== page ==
Then, approach them. You can send out anonymous surveys to find out what your employees feel they’re lacking to better shape your new strategies. Your employees aren’t a numbers game. They’re people with full and complete lives. The best way to retain them, and show them you care, is by asking them what they need and finding a way to offer that.
5. Keep open lines of communication and feedback between leadership and employees
You’re not a mind reader, and that’s okay. But you can’t create a comfortable work environment for your team if your team can’t tell you when something is wrong. When employees don’t feel heard or considered, they leave. It can help to establish a feedback protocol so employees can easily reach out when they feel uneasy about something.
Whether this is a channel you set up through HR, a survey system, or an open office hour, your employees will be grateful for open and honest feedback opportunities. Whatever you choose, make sure this is a safe and respectful way for your employees to communicate with you.
6. Encourage and model healthy work-life balance
From worrying they’ll be seen as replaceable to the risk of returning to a mountain of work, it’s no wonder U.S. knowledge workers often find it difficult to take vacation time. Even worse, many managers often enforce these fears with their own behavior. In reality, we all need breaks from work – not just in the form of vacation days.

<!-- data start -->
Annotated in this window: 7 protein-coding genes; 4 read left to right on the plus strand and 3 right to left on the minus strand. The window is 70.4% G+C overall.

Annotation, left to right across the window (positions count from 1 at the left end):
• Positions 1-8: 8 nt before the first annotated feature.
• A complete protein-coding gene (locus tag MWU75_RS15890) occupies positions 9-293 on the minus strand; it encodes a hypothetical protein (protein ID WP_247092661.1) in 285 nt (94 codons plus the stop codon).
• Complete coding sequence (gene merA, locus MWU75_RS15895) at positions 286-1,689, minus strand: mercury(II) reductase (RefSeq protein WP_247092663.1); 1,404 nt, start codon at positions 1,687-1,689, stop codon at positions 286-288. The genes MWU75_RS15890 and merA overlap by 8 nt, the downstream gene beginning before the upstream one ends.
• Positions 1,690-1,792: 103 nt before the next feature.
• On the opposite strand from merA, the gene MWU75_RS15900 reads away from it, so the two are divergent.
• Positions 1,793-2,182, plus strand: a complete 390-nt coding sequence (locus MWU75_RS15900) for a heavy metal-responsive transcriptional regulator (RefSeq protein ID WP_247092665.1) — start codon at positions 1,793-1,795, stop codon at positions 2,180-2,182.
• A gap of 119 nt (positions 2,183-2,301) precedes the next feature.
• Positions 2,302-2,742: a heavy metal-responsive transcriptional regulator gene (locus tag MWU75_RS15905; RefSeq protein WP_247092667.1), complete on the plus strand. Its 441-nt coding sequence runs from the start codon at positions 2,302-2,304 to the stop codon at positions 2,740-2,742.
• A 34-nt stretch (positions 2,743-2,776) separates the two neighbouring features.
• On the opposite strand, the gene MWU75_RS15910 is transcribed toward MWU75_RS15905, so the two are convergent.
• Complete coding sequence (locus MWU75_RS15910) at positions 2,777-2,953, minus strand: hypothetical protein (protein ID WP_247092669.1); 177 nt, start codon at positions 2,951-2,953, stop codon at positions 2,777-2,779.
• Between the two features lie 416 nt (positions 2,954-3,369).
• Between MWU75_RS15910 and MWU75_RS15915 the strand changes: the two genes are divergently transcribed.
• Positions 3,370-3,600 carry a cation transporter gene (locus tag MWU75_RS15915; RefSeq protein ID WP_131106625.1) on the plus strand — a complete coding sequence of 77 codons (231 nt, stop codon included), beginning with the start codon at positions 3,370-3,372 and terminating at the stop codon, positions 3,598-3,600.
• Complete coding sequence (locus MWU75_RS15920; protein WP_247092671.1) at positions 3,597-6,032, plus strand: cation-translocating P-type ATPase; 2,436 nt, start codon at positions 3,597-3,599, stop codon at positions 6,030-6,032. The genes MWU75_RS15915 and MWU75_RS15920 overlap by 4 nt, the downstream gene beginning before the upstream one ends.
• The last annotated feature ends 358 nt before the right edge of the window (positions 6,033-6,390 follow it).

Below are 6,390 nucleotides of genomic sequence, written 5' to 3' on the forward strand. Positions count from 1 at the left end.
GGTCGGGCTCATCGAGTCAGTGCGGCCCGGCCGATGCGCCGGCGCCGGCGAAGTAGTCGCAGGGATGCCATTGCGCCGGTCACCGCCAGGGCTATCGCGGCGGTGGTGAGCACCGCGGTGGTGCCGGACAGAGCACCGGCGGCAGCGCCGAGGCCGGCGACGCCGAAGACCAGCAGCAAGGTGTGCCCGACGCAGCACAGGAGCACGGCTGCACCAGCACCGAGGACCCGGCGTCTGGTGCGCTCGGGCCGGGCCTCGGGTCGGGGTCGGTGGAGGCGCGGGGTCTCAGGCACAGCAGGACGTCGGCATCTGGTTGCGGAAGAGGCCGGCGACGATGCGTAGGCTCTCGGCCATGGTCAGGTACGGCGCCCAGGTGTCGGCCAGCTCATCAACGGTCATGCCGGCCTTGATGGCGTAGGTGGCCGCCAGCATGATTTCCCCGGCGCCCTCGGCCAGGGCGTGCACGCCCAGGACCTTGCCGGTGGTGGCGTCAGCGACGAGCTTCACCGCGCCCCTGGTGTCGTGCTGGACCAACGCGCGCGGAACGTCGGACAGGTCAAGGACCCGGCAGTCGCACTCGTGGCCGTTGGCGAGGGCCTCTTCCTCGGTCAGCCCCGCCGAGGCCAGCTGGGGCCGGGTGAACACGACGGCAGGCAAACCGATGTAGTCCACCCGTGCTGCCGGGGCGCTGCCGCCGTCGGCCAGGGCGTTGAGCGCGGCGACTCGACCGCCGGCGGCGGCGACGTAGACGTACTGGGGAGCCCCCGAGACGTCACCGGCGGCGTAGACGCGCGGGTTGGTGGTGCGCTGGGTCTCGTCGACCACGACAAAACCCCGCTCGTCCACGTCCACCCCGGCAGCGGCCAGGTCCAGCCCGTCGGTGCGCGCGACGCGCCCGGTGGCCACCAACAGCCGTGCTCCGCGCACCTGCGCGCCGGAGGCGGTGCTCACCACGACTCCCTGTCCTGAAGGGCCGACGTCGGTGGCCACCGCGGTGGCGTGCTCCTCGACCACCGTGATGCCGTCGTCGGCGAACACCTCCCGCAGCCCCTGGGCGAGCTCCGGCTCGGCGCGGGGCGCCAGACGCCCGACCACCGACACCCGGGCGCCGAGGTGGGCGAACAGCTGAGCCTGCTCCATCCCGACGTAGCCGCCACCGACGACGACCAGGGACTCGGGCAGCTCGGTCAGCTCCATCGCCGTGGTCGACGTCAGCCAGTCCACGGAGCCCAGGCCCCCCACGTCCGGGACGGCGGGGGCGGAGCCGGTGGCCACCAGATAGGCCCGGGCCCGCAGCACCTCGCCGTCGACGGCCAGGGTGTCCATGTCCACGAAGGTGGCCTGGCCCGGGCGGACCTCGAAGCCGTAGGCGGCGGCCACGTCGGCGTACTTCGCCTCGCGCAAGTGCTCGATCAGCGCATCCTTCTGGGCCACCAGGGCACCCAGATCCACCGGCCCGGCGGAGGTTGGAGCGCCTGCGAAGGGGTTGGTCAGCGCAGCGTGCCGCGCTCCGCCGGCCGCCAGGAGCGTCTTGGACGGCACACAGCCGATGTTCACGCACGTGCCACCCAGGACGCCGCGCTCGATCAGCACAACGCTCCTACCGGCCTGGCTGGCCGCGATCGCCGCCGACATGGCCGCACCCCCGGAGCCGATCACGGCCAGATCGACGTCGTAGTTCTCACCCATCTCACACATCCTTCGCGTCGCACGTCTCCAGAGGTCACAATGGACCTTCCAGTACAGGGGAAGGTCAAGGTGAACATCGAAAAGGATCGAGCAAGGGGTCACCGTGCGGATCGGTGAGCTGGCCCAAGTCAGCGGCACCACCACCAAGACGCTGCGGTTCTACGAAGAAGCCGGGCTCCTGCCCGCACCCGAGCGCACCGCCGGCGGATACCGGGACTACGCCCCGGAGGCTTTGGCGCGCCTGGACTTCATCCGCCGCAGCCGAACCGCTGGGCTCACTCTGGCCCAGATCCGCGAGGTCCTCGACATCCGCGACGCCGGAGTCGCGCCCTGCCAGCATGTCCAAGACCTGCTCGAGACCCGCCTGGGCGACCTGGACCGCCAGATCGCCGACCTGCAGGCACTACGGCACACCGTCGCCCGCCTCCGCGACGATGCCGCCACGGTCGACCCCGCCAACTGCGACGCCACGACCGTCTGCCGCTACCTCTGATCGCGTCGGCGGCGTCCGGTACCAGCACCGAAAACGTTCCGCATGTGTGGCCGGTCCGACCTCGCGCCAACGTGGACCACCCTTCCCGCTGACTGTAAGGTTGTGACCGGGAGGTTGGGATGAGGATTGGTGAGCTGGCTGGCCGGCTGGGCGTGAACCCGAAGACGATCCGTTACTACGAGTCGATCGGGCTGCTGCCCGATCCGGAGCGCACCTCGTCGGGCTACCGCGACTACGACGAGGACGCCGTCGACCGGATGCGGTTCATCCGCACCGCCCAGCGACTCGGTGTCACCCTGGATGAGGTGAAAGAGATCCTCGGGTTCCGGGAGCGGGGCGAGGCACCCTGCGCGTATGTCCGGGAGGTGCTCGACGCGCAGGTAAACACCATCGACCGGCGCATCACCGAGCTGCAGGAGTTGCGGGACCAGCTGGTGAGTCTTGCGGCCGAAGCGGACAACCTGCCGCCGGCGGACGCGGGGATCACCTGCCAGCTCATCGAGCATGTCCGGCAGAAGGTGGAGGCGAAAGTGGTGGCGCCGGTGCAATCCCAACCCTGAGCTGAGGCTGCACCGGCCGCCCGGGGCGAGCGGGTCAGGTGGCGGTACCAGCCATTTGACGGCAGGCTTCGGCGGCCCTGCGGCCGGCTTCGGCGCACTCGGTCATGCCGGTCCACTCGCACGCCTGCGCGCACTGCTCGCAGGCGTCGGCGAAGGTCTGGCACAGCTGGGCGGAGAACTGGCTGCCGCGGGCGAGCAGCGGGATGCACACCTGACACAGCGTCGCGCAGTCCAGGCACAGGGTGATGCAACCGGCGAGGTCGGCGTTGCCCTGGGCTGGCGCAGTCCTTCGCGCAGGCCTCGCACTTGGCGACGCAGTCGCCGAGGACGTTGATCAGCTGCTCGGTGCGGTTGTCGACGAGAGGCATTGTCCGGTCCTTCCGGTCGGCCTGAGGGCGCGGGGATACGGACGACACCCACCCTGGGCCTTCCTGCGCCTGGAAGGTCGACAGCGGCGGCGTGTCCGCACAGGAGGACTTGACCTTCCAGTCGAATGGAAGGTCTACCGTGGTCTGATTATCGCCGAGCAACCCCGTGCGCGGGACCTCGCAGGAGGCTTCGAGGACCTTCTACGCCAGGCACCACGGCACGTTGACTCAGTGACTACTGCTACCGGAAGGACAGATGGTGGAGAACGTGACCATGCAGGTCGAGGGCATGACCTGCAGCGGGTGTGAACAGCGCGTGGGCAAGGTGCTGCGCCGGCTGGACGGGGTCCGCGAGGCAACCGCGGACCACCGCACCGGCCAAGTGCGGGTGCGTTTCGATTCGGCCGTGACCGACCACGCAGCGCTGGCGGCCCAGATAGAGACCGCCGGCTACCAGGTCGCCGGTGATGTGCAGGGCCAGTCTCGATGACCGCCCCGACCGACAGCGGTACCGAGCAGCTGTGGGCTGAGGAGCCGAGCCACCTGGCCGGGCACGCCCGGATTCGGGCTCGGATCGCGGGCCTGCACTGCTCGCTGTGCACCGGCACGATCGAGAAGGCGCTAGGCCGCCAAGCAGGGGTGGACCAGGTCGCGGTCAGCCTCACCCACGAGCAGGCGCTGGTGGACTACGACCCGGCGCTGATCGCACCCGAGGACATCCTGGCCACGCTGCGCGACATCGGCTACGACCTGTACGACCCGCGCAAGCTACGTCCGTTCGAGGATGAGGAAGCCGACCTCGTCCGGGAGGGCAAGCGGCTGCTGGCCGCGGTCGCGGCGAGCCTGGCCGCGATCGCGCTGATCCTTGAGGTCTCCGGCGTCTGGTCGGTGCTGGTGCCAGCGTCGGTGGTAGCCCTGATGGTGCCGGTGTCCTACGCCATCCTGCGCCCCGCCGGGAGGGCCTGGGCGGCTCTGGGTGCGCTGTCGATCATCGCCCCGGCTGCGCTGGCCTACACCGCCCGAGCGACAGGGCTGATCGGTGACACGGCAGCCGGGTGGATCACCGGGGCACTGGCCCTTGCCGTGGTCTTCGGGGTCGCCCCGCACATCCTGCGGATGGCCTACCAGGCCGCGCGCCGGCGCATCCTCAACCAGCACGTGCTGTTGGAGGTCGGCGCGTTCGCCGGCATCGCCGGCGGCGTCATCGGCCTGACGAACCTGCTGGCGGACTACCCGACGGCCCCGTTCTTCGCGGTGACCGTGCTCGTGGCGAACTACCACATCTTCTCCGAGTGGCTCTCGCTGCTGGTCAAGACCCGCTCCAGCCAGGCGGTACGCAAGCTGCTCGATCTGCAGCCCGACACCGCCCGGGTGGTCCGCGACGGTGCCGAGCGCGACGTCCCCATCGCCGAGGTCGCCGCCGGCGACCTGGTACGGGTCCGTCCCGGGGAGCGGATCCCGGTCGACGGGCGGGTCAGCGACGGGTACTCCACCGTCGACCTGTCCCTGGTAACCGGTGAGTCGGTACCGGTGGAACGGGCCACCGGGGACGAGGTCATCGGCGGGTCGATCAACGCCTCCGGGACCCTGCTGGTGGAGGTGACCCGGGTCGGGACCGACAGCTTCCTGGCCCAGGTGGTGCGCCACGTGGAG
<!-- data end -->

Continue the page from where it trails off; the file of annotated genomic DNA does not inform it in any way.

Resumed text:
A healthy work-life balance is important to avoid burnout and people quitting from feeling overworked. Managers need to model this behavior. Whether telling your employees to log off at 5 pm or taking your own vacation time, there are simple ways to encourage a healthy work-life balance.
7. Build a culture employees want to be part of
Culture isn’t just the fun things but also the not-so-fun things. Many companies have adopted a meeting-heavy culture due to the overnight shift to digital work. Culture is more than just meetings and face-to-face time.
Company culture is also the way you handle work-life balance, the jokes told on Slack or by the water cooler, the way a company deals with the pandemic, and much more. It’s how you nurture your team with growth opportunities, offline time, and comfortable communication, too.
But Zoom fatigue and Slack-splaining aren’t fun for anyone. There’s a fix for this problem, though. This is where asynchronous collaboration and a central information system come in. Asynchronous methods can relieve stress and reduce time wasted from context switching.